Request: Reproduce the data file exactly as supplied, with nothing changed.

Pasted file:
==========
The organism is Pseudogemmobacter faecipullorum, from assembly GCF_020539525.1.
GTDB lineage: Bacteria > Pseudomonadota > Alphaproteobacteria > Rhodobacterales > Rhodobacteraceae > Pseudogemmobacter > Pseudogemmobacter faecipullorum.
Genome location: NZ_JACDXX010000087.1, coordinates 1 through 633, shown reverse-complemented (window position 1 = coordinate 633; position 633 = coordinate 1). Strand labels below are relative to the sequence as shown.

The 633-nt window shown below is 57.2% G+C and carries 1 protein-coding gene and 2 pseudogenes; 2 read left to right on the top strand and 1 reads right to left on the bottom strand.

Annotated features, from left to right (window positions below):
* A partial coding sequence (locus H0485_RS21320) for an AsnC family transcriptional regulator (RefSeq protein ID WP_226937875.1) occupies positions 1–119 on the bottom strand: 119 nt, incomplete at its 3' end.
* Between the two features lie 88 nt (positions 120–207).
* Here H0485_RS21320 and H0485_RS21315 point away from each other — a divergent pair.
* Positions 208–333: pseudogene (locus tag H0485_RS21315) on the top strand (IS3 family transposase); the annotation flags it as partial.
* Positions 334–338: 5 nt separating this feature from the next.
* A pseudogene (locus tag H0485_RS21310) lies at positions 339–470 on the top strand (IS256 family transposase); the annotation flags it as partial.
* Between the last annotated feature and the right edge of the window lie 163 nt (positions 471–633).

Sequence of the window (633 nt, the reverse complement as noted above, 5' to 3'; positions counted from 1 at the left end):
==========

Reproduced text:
The organism is Pseudogemmobacter faecipullorum, from assembly GCF_020539525.1.
GTDB lineage: Bacteria > Pseudomonadota > Alphaproteobacteria > Rhodobacterales > Rhodobacteraceae > Pseudogemmobacter > Pseudogemmobacter faecipullorum.
Genome location: NZ_JACDXX010000087.1, coordinates 1 through 633, shown reverse-complemented (window position 1 = coordinate 633; position 633 = coordinate 1). Strand labels below are relative to the sequence as shown.

The 633-nt window shown below is 57.2% G+C and carries 1 protein-coding gene and 2 pseudogenes; 2 read left to right on the top strand and 1 reads right to left on the bottom strand.

Annotated features, from left to right (window positions below):
* A partial coding sequence (locus H0485_RS21320) for an AsnC family transcriptional regulator (RefSeq protein ID WP_226937875.1) occupies positions 1–119 on the bottom strand: 119 nt, incomplete at its 3' end.
* Between the two features lie 88 nt (positions 120–207).
* Here H0485_RS21320 and H0485_RS21315 point away from each other — a divergent pair.
* Positions 208–333: pseudogene (locus tag H0485_RS21315) on the top strand (IS3 family transposase); the annotation flags it as partial.
* Positions 334–338: 5 nt separating this feature from the next.
* A pseudogene (locus tag H0485_RS21310) lies at positions 339–470 on the top strand (IS256 family transposase); the annotation flags it as partial.
* Between the last annotated feature and the right edge of the window lie 163 nt (positions 471–633).

Sequence of the window (633 nt, the reverse complement as noted above, 5' to 3'; positions counted from 1 at the left end):